Food and oilHave you heard the news? Fat isn’t bad for you! We’ve known that all along, of course—our great-grandparents ate butter and lard, not low-fat margarine and zero-calorie mayo—but now even mainstream health experts are saying that a low-fat/no-fat diet is not a good idea. Mary Flynn, a professor of medicine at Brown University, recently told an NPR reporter this: “There have been a number of studies done, and there’s been no benefit for low-fat diets to lead to better weight loss, and there’s no benefit for low-fat diets to lead to less disease.” She added that avoiding fat is not the key to a healthy diet. Common sense is finally becoming more common! For the full story, click here:

That said, remember that there’s a big difference between refined, rancid fats and fresh, unprocessed fats—you still want to avoid rancid fats. That means opting for unrefined oils (extra-virgin olive oil, not vegetable oil) and products from grass-fed animals whenever possible (grass-fed beef, not 99-cent-per-pound ground chuck). Here’s a quick rundown of what to look for and what to avoid when it comes to fats. Print out these lists and take them to the store with you!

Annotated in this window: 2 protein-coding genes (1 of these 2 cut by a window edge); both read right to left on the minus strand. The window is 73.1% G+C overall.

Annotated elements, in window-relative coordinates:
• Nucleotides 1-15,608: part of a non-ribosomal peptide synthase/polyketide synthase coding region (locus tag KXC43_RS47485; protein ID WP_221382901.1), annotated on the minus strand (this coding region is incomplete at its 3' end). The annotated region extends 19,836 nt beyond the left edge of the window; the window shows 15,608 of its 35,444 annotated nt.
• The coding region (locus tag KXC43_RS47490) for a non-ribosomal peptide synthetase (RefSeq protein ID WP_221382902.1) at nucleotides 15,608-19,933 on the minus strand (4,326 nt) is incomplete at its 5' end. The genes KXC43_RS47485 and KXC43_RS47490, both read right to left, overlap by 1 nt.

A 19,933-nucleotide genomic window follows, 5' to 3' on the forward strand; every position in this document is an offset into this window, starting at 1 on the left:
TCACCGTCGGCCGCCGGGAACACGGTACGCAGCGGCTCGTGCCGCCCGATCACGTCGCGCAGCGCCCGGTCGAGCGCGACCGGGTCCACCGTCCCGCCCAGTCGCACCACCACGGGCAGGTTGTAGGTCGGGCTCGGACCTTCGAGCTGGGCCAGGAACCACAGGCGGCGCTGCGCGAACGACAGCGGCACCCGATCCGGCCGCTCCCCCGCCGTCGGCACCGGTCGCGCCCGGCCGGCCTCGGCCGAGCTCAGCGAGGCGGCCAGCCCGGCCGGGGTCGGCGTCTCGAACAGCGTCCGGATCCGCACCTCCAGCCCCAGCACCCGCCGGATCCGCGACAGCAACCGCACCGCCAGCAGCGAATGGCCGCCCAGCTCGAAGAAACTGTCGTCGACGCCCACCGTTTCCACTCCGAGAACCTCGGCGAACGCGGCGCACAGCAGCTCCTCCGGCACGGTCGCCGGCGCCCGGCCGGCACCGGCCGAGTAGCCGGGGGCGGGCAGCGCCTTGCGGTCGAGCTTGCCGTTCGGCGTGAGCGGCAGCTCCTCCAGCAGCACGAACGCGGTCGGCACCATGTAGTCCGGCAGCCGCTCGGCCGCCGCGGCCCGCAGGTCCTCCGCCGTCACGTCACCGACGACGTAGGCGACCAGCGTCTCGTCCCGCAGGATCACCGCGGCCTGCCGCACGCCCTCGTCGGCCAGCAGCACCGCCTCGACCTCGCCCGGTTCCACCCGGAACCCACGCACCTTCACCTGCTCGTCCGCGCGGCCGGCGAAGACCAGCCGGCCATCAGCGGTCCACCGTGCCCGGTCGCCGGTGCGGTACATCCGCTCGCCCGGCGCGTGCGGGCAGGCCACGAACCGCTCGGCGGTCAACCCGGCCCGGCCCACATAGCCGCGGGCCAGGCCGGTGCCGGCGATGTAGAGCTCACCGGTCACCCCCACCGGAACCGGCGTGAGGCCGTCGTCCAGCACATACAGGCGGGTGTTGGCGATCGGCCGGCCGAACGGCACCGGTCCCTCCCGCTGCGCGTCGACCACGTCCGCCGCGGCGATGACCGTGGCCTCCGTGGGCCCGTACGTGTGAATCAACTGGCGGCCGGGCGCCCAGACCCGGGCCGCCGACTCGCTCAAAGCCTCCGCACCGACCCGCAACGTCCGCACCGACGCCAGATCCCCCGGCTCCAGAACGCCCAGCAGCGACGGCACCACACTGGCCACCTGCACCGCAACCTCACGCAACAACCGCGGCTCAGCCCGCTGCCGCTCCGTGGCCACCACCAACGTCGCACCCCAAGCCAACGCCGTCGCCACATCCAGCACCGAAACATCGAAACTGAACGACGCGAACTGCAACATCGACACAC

• Unrefined oils (look for the words “extra-virgin,” “cold-pressed,” and “unrefined” on the label)
  • Whole-milk dairy products (cheese, milk, butter, yogurt, etc.) from grass-fed animals whenever possible
  • Free-range eggs (also called pastured eggs)
  • Grass-fed or wild meats (including deli meats and cured meats like bacon and sausage but without the nitrates/nitrates)
  • Wild and/or sustainably farmed seafood


  • Anything containing trans fat (look for the words “hydrogenated,” “partially hydrogenated,” and “interesterified” on the label)
  • Refined oils (these include corn, soy, grapeseed, canola, vegetable, and cottonseed oils; peanut oil is also often refined)
  • Olive oil that is not labeled extra-virgin
  • Reduced-fat dairy products
  • Conventional eggs
  • Conventional meats
  • Factory-farmed seafood


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